How do you create a content plan around programmatic ad delivery without putting the integrity of your media brand at risk?
Data will need to flow through the veins of a media organisation like oxygen to a person.
An advertiser wants to reach a particular person, and all around you are platforms that are building pools of those very people and learning about their intent to buy.
Directories are able to build “in the moment” groups of people who are actually looking for products. Search engines offer a similar picture, and social media platforms know the person and his likes, dislikes, and habits.
Imagine an e-commerce platform that has lost a sale at the basket and knows that there is a consumer highly likely to spend imminently. Would it be able to monetise that customer by allowing his data to be purchased by a third party after its own re-targeting has failed?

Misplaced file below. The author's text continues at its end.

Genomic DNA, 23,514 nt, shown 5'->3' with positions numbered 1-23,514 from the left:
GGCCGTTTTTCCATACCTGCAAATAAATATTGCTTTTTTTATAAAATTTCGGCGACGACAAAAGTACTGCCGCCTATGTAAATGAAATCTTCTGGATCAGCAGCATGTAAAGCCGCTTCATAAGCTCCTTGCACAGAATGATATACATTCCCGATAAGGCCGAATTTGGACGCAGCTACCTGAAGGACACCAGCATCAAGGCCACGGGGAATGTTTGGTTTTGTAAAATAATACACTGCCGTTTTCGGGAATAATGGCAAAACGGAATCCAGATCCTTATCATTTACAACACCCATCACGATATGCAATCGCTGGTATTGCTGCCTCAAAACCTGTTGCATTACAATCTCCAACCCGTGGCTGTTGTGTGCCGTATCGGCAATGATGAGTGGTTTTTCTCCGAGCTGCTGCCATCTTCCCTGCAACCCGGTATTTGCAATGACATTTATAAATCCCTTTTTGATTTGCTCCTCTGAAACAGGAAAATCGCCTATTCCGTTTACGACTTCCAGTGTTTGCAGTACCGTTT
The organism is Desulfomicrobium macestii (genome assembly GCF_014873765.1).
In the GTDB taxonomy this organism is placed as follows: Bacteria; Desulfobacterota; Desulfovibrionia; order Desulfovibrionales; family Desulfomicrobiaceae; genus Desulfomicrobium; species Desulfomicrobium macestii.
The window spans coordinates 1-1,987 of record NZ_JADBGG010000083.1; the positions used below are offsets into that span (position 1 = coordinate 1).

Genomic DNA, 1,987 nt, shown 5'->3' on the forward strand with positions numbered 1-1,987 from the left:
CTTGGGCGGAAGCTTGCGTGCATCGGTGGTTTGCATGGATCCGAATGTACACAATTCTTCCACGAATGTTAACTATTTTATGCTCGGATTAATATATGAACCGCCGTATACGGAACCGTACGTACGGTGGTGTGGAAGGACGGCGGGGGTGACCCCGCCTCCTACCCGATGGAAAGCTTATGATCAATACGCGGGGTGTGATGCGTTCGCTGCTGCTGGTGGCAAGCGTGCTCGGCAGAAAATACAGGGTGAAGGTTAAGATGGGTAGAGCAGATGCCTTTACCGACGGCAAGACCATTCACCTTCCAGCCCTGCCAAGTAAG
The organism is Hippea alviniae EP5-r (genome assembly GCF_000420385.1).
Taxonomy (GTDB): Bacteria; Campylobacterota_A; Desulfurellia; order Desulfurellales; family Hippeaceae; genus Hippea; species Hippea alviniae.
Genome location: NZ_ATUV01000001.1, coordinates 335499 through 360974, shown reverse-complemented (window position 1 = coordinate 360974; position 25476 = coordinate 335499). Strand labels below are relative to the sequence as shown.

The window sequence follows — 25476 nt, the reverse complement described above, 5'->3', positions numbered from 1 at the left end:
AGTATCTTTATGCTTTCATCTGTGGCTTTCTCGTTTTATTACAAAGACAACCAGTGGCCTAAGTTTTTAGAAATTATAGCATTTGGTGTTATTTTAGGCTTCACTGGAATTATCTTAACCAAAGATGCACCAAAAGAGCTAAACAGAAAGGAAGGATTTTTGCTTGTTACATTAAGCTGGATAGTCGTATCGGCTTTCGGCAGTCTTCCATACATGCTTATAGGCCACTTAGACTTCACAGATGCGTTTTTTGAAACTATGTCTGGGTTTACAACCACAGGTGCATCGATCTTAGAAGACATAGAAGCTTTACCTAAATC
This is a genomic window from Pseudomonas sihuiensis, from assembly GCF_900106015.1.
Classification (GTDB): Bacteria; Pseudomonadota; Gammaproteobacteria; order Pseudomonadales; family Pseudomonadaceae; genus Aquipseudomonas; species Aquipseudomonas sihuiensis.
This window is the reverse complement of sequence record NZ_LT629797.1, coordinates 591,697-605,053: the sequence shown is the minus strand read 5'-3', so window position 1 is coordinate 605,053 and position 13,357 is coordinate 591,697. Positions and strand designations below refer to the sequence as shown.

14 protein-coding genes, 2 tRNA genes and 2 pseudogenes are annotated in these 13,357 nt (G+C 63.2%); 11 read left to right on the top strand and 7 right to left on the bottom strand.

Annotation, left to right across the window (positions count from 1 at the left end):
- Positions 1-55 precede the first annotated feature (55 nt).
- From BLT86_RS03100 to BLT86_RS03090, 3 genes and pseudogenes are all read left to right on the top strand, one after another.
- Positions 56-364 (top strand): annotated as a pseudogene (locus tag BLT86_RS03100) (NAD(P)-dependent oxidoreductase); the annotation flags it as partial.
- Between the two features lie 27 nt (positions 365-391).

The point is that publishers are hiding behind the principle that their content is the best in the business and a premium touch point with consumers.
However, deriving sustainable revenues from it digitally is challenging. Paid content online is a minefield of uncertainty while the majority of print publishers are fighting circulation decline in print.
If you believe that you can get consumers to pay for your content online, you don’t need to worry about any of this.
General news holds no context to hook a user up with an advertiser. General features have the same problem – the latest car review in the newspaper just happens to be the most recent, but can it really be used a true indicator of intent to buy?
People accessing that same review long after it was first published may indeed show more intent beyond browsing, especially based on the manner of their arrival at that article.
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